In these first days of the 2017 Legislative Session, it seems legislators do not have the blood thirst to kill the medical marijuana program that has been evidenced in the past. This is good news. However, there are new and different fronts that require attention and work.
Generally speaking, there seems to be some interest in reaping the benefits (revenue, that is) of a recreational program from Montana’s modest medical program. Though most legislators do not appear to be intending to walk back the progress towards a responsible and accountable program made by I-182, some are floating ideas that could create bumps and challenges to access. We will report on them if these ideas get traction.
Further, some are suggesting replacing our evolving regulatory system with an entirely new system which would destabilize, once again, the medical marijuana program in Montana. Right now, it’s talk in the hallways. Again, the MTCIA will report if such talk becomes action.
Meanwhile, the MTCIA is seeking to forward provisions that move our program towards being Transparent, Contained, Safe, and Functional.
- A tracking system designed to meet the needs of Montana’s program
- A volume management model that moves the state away from the plants per patient model to a model more scientifically based and assuring “tiers” so that there are options in Montana as to a provider’s size.
- Mandatory testing only when there is a standardized, available, affordable testing network in place. I-182 allowed for cannabis testing. With the proper system in place, the MTCIA supports mandatory testing for potency and pesticides.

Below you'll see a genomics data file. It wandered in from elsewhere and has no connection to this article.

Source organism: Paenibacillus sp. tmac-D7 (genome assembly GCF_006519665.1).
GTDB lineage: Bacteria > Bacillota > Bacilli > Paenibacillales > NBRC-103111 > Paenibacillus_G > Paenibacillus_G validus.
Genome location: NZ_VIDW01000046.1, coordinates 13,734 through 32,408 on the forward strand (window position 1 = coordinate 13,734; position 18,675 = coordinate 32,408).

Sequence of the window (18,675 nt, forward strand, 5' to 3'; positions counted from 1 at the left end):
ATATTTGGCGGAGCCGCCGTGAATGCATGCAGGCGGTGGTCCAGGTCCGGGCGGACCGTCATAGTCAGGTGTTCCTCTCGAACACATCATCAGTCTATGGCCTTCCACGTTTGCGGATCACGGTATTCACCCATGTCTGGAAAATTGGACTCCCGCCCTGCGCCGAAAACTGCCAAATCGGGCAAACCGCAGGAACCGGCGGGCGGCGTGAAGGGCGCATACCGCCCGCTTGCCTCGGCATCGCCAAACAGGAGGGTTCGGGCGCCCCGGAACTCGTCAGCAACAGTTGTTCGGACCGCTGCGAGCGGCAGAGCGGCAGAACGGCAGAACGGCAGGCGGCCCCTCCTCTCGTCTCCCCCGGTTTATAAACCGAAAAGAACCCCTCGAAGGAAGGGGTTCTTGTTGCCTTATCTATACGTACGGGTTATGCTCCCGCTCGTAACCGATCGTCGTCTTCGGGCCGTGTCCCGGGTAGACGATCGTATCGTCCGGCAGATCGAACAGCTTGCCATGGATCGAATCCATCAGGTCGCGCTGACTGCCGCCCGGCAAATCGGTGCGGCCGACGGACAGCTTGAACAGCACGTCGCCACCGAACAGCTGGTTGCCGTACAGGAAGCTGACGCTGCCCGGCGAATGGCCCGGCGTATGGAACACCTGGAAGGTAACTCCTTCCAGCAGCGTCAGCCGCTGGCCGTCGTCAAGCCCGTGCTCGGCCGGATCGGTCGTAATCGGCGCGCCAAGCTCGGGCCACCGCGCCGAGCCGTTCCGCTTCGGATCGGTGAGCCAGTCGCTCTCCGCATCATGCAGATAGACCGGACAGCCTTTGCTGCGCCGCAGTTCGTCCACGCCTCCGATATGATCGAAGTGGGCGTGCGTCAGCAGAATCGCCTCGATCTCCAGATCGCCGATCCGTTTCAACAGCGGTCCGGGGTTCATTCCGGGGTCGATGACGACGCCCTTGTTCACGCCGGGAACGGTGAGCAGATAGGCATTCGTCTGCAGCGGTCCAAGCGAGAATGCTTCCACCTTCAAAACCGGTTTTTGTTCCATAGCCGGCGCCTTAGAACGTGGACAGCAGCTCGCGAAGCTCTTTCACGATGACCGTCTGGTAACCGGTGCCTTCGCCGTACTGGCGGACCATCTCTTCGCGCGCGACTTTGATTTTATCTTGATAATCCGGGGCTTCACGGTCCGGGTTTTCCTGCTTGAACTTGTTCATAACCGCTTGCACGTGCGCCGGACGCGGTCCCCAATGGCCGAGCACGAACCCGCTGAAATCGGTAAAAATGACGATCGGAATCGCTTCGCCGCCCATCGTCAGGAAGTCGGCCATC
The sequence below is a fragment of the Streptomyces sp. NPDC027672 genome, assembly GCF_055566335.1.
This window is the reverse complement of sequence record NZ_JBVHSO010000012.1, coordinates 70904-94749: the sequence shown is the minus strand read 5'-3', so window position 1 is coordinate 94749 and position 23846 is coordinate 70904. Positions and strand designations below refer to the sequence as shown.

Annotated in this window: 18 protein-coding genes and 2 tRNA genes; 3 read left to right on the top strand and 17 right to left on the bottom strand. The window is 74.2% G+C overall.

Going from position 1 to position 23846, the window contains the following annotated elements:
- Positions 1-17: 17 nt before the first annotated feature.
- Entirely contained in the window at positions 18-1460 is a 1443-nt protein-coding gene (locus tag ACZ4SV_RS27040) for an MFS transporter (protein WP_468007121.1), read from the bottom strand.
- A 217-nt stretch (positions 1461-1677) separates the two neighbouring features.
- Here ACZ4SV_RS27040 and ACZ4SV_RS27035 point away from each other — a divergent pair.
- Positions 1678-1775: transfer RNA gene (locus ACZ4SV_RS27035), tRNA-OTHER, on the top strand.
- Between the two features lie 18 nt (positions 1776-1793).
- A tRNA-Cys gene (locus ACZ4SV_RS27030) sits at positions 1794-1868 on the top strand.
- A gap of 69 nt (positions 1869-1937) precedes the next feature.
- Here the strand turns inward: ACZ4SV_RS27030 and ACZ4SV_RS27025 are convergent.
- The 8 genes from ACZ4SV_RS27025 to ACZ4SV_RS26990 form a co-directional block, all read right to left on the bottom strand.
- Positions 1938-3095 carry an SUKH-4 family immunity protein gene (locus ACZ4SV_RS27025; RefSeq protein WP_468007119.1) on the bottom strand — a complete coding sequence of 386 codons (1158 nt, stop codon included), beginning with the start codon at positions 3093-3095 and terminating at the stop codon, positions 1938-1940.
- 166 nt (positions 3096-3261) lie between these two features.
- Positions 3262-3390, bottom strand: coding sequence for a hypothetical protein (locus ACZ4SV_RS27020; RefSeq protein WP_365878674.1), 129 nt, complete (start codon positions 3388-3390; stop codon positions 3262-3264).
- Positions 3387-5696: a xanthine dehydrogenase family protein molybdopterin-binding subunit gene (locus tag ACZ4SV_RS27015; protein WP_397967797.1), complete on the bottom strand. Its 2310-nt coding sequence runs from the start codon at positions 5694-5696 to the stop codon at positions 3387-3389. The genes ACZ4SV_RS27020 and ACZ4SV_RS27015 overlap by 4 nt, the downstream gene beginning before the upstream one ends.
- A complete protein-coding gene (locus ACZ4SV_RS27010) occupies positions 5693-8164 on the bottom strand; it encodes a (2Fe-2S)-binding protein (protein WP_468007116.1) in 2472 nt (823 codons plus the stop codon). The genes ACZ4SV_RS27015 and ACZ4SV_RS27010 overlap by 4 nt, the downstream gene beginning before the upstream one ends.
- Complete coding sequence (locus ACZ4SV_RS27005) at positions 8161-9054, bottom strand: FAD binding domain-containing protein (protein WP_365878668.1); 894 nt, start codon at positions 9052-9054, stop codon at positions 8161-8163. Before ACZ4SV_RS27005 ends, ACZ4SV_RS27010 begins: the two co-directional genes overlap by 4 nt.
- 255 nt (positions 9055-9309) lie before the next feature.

- Inclusion of concentrates in the definition of medical marijuana. Some of Montana’s most seriously ill cancer patients rely on concentrates such as Phoenix Tears to address their conditions. Other states include concentrates as allowable medical cannabis products. Montana citizens deserve no less.
- Five year residency requirement. As we know, a poorly regulated system can attract bad actors. A well-regulated system attracts another kind of actor: Out-of-state interest by those who have established themselves in other states and are looking to expand their interests in Montana. The MTCIA believes the program needs to be protected from a “green rush” mentality that can de-stabilize the program just when it is on the right track to proper regulation. The MTCIA believes policies like tracking systems and a canopy model for volume management are provisions that assure all medical cannabis products remain in-state. Let’s keep the medical cannabis economy in-state, too.
The MTCIA supports the first three provisions above going into effect in a year to eighteen months from the end of the session. The MTCIA supports allowing concentrates and the expanded residency requirement going into effect as soon as possible.
The MTCIA is working at the Capitol to
- Protect the progress made by the initiative
- Protect the program from exploitation
- Protect patient access
- Move the program forward
These are our goals. But we need support to do the work.
The MTCIA has:
- Protected access with a lawsuit for five years.
- Re-established access and created a more responsible, accountable program with a citizens’ initiative
- Is working now to protect and develop the Montana medical marijuana program to one that is transparent, contained, safe, and functional.
But as always, our ability to do the work is dependent on funding. It’s part of the reality of this historical shift in the legal status of cannabis. Please support the work of the MTCIA so that we can work for you.
To support our work or become a member, please contact our Treasurer at [email protected]
Visit our Donor Wall and learn who has done the work of protecting access in Montana and please support them by choosing a provider who has committed themselves to protecting patient access and a safe program in Montana.